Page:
# Could someone please explain this (simple) fact about Taylor expansions?

#### AxiomOfChoice

My professor just told me that if $$\Delta x$$ is small, then we can expand $$L(x+\Delta x)$$ as follows:

$$L(x + \Delta x) = L(x) + \frac{d L}{d x} \Delta x + \frac{1}{2!} \frac{d^2 L}{d x^2} (\Delta x)^2 + \ldots,$$

where each of the derivatives above is evaluated at $$x$$. Could someone please explain why this is true? I just can't see it. Thanks.

#### HallsofIvy

Science Advisor
Let $u= x+ \Delta x$ and expand L(u) in a Taylor's series about the point u= x (NOT $\Delta x$). Then, in that Taylor's series, replace u by $x+ \Delta x$ so that $u- x= \Delta x$.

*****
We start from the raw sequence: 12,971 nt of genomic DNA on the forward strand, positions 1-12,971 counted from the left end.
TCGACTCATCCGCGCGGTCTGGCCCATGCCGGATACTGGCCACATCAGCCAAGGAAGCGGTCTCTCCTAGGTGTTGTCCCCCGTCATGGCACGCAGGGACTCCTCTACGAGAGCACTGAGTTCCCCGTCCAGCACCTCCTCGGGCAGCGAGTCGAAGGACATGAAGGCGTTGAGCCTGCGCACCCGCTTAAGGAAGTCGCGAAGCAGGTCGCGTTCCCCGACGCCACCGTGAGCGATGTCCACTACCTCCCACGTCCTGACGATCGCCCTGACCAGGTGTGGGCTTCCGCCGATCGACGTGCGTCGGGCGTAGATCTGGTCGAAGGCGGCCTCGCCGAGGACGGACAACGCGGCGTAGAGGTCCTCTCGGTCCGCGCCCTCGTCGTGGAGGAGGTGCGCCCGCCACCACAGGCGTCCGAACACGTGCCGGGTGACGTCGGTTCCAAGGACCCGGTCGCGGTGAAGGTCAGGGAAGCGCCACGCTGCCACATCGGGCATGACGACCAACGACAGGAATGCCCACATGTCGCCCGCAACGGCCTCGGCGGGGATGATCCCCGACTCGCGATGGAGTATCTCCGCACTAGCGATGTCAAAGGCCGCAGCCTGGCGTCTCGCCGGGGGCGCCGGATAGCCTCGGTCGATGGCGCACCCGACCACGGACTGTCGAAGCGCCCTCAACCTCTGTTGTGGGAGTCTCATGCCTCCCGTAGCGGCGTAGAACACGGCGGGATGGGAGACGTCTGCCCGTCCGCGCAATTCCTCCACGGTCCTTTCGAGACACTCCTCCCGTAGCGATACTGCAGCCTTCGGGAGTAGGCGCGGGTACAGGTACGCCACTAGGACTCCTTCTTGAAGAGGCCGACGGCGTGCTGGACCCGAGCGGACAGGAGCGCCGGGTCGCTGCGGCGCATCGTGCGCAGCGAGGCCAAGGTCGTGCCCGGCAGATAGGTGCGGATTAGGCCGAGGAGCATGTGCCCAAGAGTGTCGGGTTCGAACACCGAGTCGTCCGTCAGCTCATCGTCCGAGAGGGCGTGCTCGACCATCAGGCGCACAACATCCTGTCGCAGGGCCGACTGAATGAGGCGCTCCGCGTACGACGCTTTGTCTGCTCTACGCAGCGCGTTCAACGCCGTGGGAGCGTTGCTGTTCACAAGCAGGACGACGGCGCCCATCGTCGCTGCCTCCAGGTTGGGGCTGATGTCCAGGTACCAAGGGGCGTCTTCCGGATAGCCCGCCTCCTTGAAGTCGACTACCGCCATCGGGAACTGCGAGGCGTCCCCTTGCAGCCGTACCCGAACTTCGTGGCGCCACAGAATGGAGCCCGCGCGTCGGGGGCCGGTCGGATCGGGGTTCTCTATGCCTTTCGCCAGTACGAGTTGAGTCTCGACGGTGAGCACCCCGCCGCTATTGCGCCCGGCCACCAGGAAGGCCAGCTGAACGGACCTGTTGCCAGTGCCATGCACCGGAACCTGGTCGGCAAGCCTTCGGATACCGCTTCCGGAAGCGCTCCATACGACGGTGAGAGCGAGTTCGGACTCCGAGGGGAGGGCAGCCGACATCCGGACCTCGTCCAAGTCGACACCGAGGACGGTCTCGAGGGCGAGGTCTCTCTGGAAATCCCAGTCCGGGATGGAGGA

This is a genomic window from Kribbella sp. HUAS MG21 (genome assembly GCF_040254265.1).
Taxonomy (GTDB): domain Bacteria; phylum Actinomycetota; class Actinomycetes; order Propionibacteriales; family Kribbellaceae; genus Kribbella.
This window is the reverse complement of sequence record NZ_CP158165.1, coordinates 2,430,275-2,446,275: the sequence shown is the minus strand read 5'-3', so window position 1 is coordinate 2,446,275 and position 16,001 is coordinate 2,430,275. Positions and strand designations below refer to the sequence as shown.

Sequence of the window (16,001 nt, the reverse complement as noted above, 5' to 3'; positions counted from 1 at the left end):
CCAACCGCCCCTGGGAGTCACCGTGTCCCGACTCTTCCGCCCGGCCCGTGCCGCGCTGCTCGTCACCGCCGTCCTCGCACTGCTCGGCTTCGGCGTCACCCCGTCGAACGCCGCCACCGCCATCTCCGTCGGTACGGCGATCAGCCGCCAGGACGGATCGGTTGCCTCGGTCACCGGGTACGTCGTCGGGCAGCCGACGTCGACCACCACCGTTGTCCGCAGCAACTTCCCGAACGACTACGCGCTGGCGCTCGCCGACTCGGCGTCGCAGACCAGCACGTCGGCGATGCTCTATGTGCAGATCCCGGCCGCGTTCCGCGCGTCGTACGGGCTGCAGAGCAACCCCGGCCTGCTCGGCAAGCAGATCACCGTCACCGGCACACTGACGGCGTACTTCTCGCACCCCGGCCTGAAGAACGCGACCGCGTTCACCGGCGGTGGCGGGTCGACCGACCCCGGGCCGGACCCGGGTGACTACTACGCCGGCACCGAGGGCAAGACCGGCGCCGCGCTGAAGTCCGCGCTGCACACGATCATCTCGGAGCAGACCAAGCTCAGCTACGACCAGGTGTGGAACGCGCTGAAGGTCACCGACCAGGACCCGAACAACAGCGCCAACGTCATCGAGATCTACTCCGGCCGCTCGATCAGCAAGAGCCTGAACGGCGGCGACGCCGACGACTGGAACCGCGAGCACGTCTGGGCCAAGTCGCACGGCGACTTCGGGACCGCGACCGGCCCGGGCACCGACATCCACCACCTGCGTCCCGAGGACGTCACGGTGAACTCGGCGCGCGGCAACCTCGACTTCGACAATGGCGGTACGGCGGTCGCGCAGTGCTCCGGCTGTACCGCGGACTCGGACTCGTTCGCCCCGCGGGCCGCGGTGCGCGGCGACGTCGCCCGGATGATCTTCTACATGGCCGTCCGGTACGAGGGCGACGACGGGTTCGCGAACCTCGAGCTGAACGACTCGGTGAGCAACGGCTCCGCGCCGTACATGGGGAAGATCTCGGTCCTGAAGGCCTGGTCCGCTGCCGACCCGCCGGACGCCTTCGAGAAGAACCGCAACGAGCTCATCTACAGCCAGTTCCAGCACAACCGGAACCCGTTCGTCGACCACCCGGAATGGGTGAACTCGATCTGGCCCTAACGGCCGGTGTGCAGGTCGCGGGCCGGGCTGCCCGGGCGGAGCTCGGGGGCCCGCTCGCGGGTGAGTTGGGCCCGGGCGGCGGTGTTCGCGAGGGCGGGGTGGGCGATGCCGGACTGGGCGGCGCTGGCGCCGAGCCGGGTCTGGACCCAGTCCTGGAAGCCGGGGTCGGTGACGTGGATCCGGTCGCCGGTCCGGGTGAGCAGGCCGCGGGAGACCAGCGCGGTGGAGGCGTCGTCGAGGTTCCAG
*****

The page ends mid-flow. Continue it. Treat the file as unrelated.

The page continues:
#### AxiomOfChoice

Let $u= x+ \Delta x$ and expand L(u) in a Taylor's series about the point u= x (NOT $\Delta x$). Then, in that Taylor's series, replace u by $x+ \Delta x$ so that $u- x= \Delta x$.
Thanks - that's very helpful.

Is it correct to argue that when you evaluate $$dL/du$$ at $u=x$, you can just replace the "u" in the "du" with an "x" and thereby turn $$dL/du$$ into $$dL/dx$$ (and so on and so forth, for higher derivatives of $L$)?

#### ice109

no you can't argue like that. you have to argue through the chain rule. i.e.

$$\frac{dL}{dx}=\frac{dL}{du}\frac{du}{dx}$$

now calculate $\frac{du}{dx}$ and discover why dL/du = dL/dx

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